Not right as in opposite of wrong. Right as in, not left.
There are 2 sides (or hemispheres) of the brain. The left side is the logical half; the part that analyzes, holds facts, and is good at math. The right side is the creative half; the part that processes emotions, guides intuition, and understands rhythm. And it’s the right side that guides birth.
That means that birth in an art.
Science is very much involved of course; evidence-based findings SHOULD be the cornerstone of every midwife’s, obstetrician’s, nurse’s, and doula’s practice. But when you take away the artistic, intuitive component of birth, it doesn’t work correctly.
For example. Leading up to my first birth, I assumed that because I was a midwife the whole process would come more naturally to me; that could not have been further from the truth. The knowledge I had about birth sent my left brain into overdrive, and my poor little right brain lost a lot of its power. I spent so much energy analyzing my contraction pattern and every nuance of the baby’s heartbeat that my intuition was silenced, my labor stalled at 7 centimeters, and it took a lot of science (in the form of pitocin, internal monitors and an epidural) to get it going again.
Unfortunately, it’s really easy to switch over to left brain birthing. Even something as simple as your partner saying, “what would you like to do now, honey?” as well-intentioned as it may be, can start to get those left-sided neurons firing. “Oh gosh, I don’t know what I want to do now! I think my childbirth educator said that at 6cm I should take a bath. Or was it 7cm? Am I 7cm yet? Wait when was the last time I had a vaginal exam? Where did my doctor go?” And so on.
Certainly I believe in learning as much as you can about birth during pregnancy, in the form of reading and childbirth preparation courses But a major component of these classes needs to involve helping women trust their innate ability to give birth. The facts about labor are essential, but they are not enough to get a woman through birth, especially in a medical setting. When you are 8cm dilated, I don’t want you to be hearing my voice describing the signs of transition. I want you (and your partner) to have a “tool bag” of coping skills that will allow you to stay in the right side of your brain. I want you to feel confident enough to trust that your right brain knows just what to do.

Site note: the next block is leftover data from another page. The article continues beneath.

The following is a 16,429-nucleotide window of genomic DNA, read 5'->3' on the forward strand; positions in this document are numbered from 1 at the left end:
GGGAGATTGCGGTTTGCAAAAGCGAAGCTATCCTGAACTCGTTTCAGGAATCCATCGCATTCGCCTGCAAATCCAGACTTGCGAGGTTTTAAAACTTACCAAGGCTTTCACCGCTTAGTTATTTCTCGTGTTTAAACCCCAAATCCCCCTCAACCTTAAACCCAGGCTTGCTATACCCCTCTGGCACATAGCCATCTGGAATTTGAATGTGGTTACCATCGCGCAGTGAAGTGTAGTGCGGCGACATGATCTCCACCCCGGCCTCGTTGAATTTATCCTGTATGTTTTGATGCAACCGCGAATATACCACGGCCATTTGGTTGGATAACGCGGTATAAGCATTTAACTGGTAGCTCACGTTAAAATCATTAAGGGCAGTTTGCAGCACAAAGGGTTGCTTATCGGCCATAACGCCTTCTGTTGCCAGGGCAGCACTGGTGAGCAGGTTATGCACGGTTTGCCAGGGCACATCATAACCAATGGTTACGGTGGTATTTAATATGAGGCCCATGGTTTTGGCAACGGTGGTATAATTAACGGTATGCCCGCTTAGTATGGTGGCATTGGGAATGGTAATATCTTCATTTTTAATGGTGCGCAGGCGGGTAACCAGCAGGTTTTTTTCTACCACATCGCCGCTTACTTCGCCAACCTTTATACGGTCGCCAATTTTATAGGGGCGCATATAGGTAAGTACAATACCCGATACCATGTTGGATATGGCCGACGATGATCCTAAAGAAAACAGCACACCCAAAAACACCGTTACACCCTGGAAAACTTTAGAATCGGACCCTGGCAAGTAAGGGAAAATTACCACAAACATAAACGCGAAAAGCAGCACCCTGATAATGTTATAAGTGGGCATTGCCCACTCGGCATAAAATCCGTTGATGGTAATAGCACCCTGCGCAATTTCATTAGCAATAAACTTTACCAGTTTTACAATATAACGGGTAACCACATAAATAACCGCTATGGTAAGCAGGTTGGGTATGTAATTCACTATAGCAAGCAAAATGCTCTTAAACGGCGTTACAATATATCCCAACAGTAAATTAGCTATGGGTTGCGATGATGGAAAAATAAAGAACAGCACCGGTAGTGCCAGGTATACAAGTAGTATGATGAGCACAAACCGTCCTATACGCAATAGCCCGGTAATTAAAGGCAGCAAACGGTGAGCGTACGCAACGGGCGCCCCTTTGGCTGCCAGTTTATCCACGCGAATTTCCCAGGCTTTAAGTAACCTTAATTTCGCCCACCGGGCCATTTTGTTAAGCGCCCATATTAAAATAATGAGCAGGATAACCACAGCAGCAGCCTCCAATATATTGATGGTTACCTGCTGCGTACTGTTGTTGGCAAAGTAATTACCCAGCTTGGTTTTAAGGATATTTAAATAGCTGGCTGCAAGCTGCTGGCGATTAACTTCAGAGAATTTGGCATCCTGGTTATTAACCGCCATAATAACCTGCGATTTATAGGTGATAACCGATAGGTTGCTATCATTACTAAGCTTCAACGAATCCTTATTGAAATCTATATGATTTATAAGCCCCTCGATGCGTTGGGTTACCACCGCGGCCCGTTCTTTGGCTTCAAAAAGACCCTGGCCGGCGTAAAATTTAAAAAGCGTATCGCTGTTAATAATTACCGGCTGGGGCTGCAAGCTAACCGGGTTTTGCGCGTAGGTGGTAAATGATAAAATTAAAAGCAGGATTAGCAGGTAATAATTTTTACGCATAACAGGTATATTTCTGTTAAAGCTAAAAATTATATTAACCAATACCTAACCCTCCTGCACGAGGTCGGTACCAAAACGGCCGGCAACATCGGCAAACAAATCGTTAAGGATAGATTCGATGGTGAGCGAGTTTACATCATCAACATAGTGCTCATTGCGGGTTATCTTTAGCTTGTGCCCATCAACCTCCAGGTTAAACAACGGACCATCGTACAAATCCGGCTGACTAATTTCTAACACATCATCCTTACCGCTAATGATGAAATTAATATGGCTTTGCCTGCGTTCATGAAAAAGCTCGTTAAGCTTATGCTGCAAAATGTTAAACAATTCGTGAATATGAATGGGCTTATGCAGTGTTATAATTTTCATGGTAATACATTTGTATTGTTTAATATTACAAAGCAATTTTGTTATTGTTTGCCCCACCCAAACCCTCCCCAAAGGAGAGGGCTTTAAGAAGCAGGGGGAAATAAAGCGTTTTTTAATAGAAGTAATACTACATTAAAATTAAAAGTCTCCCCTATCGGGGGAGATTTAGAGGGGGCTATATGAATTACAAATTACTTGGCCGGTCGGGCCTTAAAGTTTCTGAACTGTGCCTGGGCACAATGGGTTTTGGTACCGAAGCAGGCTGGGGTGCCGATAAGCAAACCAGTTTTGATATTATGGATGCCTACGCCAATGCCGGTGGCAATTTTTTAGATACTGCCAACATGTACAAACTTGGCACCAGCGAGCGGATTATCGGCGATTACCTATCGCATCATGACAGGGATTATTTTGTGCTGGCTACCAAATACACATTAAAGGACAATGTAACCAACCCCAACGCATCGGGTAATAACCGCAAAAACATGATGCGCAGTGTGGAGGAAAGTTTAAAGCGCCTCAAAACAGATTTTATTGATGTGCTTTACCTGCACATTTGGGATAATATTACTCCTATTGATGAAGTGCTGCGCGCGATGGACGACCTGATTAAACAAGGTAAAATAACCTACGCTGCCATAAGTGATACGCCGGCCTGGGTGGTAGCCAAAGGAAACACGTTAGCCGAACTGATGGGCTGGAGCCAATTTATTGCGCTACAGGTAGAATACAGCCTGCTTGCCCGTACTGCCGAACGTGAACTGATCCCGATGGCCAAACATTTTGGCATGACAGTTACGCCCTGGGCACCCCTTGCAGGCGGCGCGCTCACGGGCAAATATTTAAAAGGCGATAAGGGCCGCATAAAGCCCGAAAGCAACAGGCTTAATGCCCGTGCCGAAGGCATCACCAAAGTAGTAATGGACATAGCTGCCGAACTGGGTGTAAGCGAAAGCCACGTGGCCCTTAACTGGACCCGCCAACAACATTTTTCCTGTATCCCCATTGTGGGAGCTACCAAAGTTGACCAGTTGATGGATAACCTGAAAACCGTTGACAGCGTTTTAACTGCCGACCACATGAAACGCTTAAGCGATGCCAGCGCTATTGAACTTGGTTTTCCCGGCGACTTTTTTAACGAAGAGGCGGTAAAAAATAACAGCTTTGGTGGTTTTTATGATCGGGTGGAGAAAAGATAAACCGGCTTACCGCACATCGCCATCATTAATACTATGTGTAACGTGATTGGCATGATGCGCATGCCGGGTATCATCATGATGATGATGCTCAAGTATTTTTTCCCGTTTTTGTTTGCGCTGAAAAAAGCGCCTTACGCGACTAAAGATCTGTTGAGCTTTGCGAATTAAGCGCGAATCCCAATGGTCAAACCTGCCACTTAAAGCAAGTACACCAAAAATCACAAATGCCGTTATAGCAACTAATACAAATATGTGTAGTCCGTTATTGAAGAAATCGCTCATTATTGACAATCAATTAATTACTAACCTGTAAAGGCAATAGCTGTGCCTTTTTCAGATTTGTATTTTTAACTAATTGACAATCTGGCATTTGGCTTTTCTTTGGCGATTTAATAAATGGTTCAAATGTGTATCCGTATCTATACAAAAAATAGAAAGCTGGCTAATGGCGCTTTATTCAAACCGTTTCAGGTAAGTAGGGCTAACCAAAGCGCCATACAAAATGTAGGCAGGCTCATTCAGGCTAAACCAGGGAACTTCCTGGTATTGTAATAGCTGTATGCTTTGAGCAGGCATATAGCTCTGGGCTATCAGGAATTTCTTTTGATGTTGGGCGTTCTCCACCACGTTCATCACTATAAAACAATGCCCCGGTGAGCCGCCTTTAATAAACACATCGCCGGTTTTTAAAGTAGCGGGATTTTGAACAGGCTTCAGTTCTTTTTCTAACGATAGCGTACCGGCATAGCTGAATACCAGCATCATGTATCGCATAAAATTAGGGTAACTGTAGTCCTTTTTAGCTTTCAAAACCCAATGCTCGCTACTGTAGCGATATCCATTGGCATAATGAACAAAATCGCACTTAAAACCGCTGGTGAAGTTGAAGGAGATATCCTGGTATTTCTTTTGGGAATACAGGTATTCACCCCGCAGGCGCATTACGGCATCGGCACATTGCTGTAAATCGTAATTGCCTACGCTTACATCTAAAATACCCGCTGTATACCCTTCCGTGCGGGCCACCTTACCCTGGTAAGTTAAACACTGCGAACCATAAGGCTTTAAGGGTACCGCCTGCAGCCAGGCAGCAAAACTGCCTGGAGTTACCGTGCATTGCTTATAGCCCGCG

Something that can really help with this is discussing your birth preferences with your partner and labor team ahead of time. If, for example, your partner knows that you want to try spending time in the shower, they can say, “let’s go try the shower.” If you’ve changed your mind and that idea sounds horrible, you can certainly say that (it’s not like you’re going to lose the ability to think and talk). But that’s much more gentle on your brain than asking it to analyze the next course of action.
This is not to say that people shouldn’t ask you questions during your labor; you should be an active decision maker throughout your birth. And there are times when very frank and analytical conversations need to take place. But whenever possible, you need to be allowed to stay in your creative, intuitive brain-space.
There are ways that the art and science of birth can work together harmoniously. Let’s take epidurals. They are not perfect and should not be “routine,” but they have a place in birth for sure. For some women the pain (and fear of pain) in labor may be so great that it overrides the workings of the right brain. An epidural can help a woman like this get beyond the pain, stay relaxed, and let her body do its thing.
But we do need to take a few steps back from the medicalization of birth, to get us out of our left brains a bit. Spend some time thinking about your right brain’s favorite activities: music, visual art, mediation, yoga, dancing… the list goes on. All of these things can be done during labor (even in a medical setting, even when interventions are present). Practice your preferred art throughout your pregnancy so that you can more easily tap into into during your birth.
And above all, trust yourself.
Your body knew how to grow this baby. It knows how to give birth. And it won’t be long before that sweet little baby will be sitting across the table from you, making his/her own art project, totally unaware of just how powerful his/her little right brain is.